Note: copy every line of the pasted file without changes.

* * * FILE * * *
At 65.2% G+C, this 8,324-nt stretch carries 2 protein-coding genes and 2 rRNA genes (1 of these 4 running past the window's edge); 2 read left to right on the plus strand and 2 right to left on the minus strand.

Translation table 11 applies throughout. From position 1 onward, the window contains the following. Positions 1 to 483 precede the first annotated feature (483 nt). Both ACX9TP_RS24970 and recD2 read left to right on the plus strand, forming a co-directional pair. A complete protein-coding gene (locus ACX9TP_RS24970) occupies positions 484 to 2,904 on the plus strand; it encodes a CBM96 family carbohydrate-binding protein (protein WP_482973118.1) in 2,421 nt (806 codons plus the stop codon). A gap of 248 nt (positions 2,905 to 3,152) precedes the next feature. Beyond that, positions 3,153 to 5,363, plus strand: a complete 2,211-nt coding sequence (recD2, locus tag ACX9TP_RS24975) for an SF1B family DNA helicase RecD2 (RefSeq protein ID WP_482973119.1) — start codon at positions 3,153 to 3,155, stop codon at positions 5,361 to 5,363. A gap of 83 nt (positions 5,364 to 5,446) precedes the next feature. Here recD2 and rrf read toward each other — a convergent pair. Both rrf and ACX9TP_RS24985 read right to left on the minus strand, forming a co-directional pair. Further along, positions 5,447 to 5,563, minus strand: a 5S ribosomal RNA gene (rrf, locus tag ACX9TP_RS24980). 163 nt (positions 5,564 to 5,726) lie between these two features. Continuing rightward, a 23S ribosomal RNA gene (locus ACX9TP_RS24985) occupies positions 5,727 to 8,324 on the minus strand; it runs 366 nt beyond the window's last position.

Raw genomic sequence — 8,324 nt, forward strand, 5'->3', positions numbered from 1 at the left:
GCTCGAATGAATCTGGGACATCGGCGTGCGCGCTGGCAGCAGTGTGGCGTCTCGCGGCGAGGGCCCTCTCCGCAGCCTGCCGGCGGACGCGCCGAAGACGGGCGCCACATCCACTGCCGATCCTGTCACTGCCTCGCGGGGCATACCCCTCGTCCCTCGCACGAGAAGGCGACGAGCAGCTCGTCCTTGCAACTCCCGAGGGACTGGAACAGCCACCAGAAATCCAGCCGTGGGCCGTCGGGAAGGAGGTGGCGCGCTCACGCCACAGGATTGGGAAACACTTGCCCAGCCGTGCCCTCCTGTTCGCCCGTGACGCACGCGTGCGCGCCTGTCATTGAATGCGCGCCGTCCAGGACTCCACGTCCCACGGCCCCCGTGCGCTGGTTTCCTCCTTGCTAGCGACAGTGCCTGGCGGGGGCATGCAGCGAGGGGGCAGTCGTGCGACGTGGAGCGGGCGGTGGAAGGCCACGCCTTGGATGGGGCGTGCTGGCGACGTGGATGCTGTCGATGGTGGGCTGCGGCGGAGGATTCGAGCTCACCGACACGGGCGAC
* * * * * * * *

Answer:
At 65.2% G+C, this 8,324-nt stretch carries 2 protein-coding genes and 2 rRNA genes (1 of these 4 running past the window's edge); 2 read left to right on the plus strand and 2 right to left on the minus strand.

Translation table 11 applies throughout. From position 1 onward, the window contains the following. Positions 1 to 483 precede the first annotated feature (483 nt). Both ACX9TP_RS24970 and recD2 read left to right on the plus strand, forming a co-directional pair. A complete protein-coding gene (locus ACX9TP_RS24970) occupies positions 484 to 2,904 on the plus strand; it encodes a CBM96 family carbohydrate-binding protein (protein WP_482973118.1) in 2,421 nt (806 codons plus the stop codon). A gap of 248 nt (positions 2,905 to 3,152) precedes the next feature. Beyond that, positions 3,153 to 5,363, plus strand: a complete 2,211-nt coding sequence (recD2, locus tag ACX9TP_RS24975) for an SF1B family DNA helicase RecD2 (RefSeq protein ID WP_482973119.1) — start codon at positions 3,153 to 3,155, stop codon at positions 5,361 to 5,363. A gap of 83 nt (positions 5,364 to 5,446) precedes the next feature. Here recD2 and rrf read toward each other — a convergent pair. Both rrf and ACX9TP_RS24985 read right to left on the minus strand, forming a co-directional pair. Further along, positions 5,447 to 5,563, minus strand: a 5S ribosomal RNA gene (rrf, locus tag ACX9TP_RS24980). 163 nt (positions 5,564 to 5,726) lie between these two features. Continuing rightward, a 23S ribosomal RNA gene (locus ACX9TP_RS24985) occupies positions 5,727 to 8,324 on the minus strand; it runs 366 nt beyond the window's last position.

Raw genomic sequence — 8,324 nt, forward strand, 5'->3', positions numbered from 1 at the left:
GCTCGAATGAATCTGGGACATCGGCGTGCGCGCTGGCAGCAGTGTGGCGTCTCGCGGCGAGGGCCCTCTCCGCAGCCTGCCGGCGGACGCGCCGAAGACGGGCGCCACATCCACTGCCGATCCTGTCACTGCCTCGCGGGGCATACCCCTCGTCCCTCGCACGAGAAGGCGACGAGCAGCTCGTCCTTGCAACTCCCGAGGGACTGGAACAGCCACCAGAAATCCAGCCGTGGGCCGTCGGGAAGGAGGTGGCGCGCTCACGCCACAGGATTGGGAAACACTTGCCCAGCCGTGCCCTCCTGTTCGCCCGTGACGCACGCGTGCGCGCCTGTCATTGAATGCGCGCCGTCCAGGACTCCACGTCCCACGGCCCCCGTGCGCTGGTTTCCTCCTTGCTAGCGACAGTGCCTGGCGGGGGCATGCAGCGAGGGGGCAGTCGTGCGACGTGGAGCGGGCGGTGGAAGGCCACGCCTTGGATGGGGCGTGCTGGCGACGTGGATGCTGTCGATGGTGGGCTGCGGCGGAGGATTCGAGCTCACCGACACGGGCGAC